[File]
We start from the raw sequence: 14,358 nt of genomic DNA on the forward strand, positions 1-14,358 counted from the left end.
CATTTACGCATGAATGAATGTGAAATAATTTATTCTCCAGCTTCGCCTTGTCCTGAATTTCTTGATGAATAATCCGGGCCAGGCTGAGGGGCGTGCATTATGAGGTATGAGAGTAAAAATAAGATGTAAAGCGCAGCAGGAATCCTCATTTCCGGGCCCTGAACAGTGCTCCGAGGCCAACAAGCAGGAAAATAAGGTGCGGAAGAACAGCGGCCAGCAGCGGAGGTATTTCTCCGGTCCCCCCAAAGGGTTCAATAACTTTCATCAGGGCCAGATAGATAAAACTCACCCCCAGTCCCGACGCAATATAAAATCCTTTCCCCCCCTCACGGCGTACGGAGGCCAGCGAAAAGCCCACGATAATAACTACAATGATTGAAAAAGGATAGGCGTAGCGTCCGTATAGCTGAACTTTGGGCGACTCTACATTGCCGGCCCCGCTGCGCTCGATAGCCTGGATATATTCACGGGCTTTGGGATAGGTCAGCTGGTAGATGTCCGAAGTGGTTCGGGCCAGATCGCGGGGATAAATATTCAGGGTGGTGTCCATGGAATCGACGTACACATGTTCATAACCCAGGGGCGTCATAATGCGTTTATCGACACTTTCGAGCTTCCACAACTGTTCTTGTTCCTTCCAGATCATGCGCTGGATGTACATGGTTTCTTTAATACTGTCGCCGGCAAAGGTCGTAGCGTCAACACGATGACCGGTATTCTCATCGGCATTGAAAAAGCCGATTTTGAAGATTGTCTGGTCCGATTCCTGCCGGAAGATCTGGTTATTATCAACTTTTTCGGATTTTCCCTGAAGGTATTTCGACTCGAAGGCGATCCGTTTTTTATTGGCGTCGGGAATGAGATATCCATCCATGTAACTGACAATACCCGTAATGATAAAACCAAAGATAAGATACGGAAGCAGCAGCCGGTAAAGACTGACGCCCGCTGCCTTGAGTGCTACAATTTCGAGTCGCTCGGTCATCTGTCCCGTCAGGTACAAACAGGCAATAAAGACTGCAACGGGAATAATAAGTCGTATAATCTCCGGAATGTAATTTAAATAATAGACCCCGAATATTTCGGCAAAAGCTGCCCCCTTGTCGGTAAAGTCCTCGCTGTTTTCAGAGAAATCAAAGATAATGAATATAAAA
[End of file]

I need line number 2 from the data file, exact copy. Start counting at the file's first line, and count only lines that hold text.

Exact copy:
CATTTACGCATGAATGAATGTGAAATAATTTATTCTCCAGCTTCGCCTTGTCCTGAATTTCTTGATGAATAATCCGGGCCAGGCTGAGGGGCGTGCATTATGAGGTATGAGAGTAAAAATAAGATGTAAAGCGCAGCAGGAATCCTCATTTCCGGGCCCTGAACAGTGCTCCGAGGCCAACAAGCAGGAAAATAAGGTGCGGAAGAACAGCGGCCAGCAGCGGAGGTATTTCTCCGGTCCCCCCAAAGGGTTCAATAACTTTCATCAGGGCCAGATAGATAAAACTCACCCCCAGTCCCGACGCAATATAAAATCCTTTCCCCCCCTCACGGCGTACGGAGGCCAGCGAAAAGCCCACGATAATAACTACAATGATTGAAAAAGGATAGGCGTAGCGTCCGTATAGCTGAACTTTGGGCGACTCTACATTGCCGGCCCCGCTGCGCTCGATAGCCTGGATATATTCACGGGCTTTGGGATAGGTCAGCTGGTAGATGTCCGAAGTGGTTCGGGCCAGATCGCGGGGATAAATATTCAGGGTGGTGTCCATGGAATCGACGTACACATGTTCATAACCCAGGGGCGTCATAATGCGTTTATCGACACTTTCGAGCTTCCACAACTGTTCTTGTTCCTTCCAGATCATGCGCTGGATGTACATGGTTTCTTTAATACTGTCGCCGGCAAAGGTCGTAGCGTCAACACGATGACCGGTATTCTCATCGGCATTGAAAAAGCCGATTTTGAAGATTGTCTGGTCCGATTCCTGCCGGAAGATCTGGTTATTATCAACTTTTTCGGATTTTCCCTGAAGGTATTTCGACTCGAAGGCGATCCGTTTTTTATTGGCGTCGGGAATGAGATATCCATCCATGTAACTGACAATACCCGTAATGATAAAACCAAAGATAAGATACGGAAGCAGCAGCCGGTAAAGACTGACGCCCGCTGCCTTGAGTGCTACAATTTCGAGTCGCTCGGTCATCTGTCCCGTCAGGTACAAACAGGCAATAAAGACTGCAACGGGAATAATAAGTCGTATAATCTCCGGAATGTAATTTAAATAATAGACCCCGAATATTTCGGCAAAAGCTGCCCCCTTGTCGGTAAAGTCCTCGCTGTTTTCAGAGAAATCAAAGATAATGAATATAAAA